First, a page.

Indeed, my brother expressed it best: “How did that happen?”
Even in the midst of the sadness, I felt a touch of humor: “Well, you remember he’s been sick for seven years?”
He’d lost so much: our mother, his health, his independence, his ability to speak by the end. We’d had such a difficult time as he battled mortality, and yet all I could think was, “I want to curl up somewhere for a week and just mourn. Don’t the Jews call it ‘sitting shiva’?”
My husband didn’t know.
But life needed to lived in 2002 and I could not slow down.
I should have.
Several years later, a counselor listened to my stories. She set down her pen. “You have a lot of unresolved grief in your life.”
No one had recognized that before.
She was right.
But what to do with grief? How do we process it and get through it?
God in human form–the one who wept, the one who felt pebbles in his sandal, the one who knew the taste of wine and listened to birdsong–he lost a member of his family. What did he do?
He withdrew in a boat to a desolate place by himself.
Jesus needed space and time to contemplate that loss of John.
But like me when I had children needing my attention, Jesus, too, was sought after by others, folks who may not have known of his personal anguish.
So after a time, he rowed himself back to land where the crowds waited. Compassion for them surged–Jesus, of course, had emotions raw–and he healed them.
Jesus did not avoid his job.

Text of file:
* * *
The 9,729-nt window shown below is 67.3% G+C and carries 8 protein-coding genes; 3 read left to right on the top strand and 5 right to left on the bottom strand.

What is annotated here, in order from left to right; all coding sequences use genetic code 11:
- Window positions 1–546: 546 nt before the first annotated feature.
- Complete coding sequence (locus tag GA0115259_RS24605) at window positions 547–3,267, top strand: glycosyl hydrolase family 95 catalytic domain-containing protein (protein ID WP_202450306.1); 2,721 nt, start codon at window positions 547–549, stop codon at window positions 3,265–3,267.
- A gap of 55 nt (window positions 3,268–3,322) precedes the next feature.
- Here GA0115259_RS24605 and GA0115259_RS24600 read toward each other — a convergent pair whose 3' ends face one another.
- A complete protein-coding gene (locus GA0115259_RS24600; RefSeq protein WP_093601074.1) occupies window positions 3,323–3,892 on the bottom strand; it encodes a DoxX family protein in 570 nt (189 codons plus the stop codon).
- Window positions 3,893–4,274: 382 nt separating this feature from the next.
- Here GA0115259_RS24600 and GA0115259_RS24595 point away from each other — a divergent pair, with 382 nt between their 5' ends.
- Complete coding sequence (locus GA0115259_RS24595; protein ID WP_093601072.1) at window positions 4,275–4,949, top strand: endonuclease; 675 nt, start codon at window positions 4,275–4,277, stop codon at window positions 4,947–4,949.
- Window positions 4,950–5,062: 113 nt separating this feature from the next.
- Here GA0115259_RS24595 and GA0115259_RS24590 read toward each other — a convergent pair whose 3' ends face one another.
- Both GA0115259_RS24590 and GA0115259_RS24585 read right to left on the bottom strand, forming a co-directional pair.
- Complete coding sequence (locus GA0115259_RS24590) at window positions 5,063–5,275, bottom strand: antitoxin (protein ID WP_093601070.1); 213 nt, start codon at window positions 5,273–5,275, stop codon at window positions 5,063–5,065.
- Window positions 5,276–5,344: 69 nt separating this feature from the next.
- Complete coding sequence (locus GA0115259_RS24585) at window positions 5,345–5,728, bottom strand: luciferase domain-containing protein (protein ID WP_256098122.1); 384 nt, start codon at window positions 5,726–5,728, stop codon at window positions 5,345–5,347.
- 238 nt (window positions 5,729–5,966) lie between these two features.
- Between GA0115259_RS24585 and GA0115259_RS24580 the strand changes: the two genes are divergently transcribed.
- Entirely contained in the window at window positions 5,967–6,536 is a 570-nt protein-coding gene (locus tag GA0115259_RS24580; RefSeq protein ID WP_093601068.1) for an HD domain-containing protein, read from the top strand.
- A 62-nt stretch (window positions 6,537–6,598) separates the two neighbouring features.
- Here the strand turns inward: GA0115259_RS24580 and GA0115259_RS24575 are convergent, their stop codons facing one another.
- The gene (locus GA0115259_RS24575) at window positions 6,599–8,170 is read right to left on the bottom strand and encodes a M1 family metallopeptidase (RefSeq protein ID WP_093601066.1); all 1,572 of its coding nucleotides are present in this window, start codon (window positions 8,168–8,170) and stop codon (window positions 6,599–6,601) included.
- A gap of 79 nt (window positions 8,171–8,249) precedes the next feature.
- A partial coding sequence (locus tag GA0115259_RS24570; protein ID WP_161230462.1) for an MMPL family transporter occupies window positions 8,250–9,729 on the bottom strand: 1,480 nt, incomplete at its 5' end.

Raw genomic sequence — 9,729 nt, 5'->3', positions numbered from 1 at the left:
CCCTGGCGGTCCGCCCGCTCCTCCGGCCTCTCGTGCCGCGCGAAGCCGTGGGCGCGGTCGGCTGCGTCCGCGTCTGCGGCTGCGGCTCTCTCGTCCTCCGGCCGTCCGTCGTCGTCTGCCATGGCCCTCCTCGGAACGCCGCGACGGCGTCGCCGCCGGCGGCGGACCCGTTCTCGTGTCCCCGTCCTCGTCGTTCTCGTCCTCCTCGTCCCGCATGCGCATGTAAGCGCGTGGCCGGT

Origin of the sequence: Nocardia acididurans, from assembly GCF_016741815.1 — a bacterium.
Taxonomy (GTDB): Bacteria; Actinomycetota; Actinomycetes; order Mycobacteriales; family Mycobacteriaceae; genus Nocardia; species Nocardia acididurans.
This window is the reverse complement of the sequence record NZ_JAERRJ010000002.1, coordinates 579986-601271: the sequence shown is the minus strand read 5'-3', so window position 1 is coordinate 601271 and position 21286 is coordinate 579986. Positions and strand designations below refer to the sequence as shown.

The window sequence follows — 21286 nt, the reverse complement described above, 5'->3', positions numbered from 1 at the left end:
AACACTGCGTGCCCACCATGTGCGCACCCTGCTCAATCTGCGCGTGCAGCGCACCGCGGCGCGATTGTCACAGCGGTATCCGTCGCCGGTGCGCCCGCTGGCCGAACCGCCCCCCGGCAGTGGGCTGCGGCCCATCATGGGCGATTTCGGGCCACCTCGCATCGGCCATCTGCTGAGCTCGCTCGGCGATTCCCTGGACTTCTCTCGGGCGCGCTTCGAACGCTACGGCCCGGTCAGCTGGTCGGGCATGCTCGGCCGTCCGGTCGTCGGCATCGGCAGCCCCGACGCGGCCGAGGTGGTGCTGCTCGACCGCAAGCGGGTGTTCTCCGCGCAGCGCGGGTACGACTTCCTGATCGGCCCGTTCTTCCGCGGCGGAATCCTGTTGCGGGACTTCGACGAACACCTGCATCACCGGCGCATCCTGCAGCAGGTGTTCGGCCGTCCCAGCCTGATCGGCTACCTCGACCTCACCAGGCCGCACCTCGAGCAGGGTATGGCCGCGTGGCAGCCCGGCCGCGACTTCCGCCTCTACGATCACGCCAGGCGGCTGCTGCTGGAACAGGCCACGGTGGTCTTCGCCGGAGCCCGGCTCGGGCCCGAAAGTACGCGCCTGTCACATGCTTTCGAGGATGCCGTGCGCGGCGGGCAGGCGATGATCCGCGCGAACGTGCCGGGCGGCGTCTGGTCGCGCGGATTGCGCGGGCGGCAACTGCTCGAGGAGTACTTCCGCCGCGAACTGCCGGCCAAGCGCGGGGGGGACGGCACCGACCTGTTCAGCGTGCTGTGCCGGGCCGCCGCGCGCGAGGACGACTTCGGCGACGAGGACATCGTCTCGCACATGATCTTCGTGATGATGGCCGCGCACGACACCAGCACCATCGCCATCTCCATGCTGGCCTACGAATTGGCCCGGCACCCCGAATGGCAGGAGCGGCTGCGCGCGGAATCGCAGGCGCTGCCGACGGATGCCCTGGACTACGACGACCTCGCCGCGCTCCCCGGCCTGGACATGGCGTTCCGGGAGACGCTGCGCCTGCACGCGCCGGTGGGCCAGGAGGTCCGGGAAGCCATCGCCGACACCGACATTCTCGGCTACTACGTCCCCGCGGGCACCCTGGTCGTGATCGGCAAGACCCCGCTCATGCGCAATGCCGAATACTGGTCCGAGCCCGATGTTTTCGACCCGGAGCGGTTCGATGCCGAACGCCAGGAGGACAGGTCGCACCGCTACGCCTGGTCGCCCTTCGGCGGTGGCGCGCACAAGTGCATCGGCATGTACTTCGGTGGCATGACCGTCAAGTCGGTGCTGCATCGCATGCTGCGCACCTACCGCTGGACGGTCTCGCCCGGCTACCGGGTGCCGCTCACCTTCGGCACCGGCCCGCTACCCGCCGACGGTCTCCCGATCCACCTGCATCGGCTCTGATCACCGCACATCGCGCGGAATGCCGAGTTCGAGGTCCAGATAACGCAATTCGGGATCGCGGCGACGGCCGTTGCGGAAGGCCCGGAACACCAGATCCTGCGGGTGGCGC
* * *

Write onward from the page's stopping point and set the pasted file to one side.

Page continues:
That night the disciples, who surely knew of John’s death, came and pointed out the place was isolated and the people were hungry.
Jesus told them to feed the crowd.
This story is told in all four gospels, so it’s obviously important.
The chief mourner gave instructions and when his helpers couldn’t follow through, Jesus got up and performed a miracle–the same day as his great personal loss.
At the close of the event, Jesus sent everyone off –including the disciples–and he again took time by himself to pray.
More miracles occurred after this event (including walking on the water that night), but perhaps on that first night Jesus needed the reassurance that only focused prayer with His Creator could provide.
Maybe he needed a little more time to mourn, to reorient himself to a world without the man who had been sent to announce his coming. Maybe Jesus needed to contemplate the realization of his own death.
Quiet time alone with the God who created me and the people I loved, a time where in essence I can crawl into God’s lap and weep, sounds like the right response to grief to me.
What about you?
It often sneaks up and strikes when I least expect it, even after many years.
I cry more easily than I did 17 years ago. If something makes me feel sad, I let myself accept that emotion and experience it. Tears of grief acknowledge the importance of that person in my life. Click to Tweet
A friend of my mother’s told me, “Laughing is the closest thing to crying and it honors the person you love.” Click to Tweet
So what to do with grief?
I give it to God. I weep. I remove myself for a time and prayer. I acknowledge the pain. I feel the emotion.
Often, my next reaction is to feel compassion for everyone else who has experienced loss.
Just like Jesus.
What you have you learned about grief? Grief isn’t just about the loss of people you love, but also the loss of dreams, careers, ideas, plans, sometimes even hope. What have you found that works for you?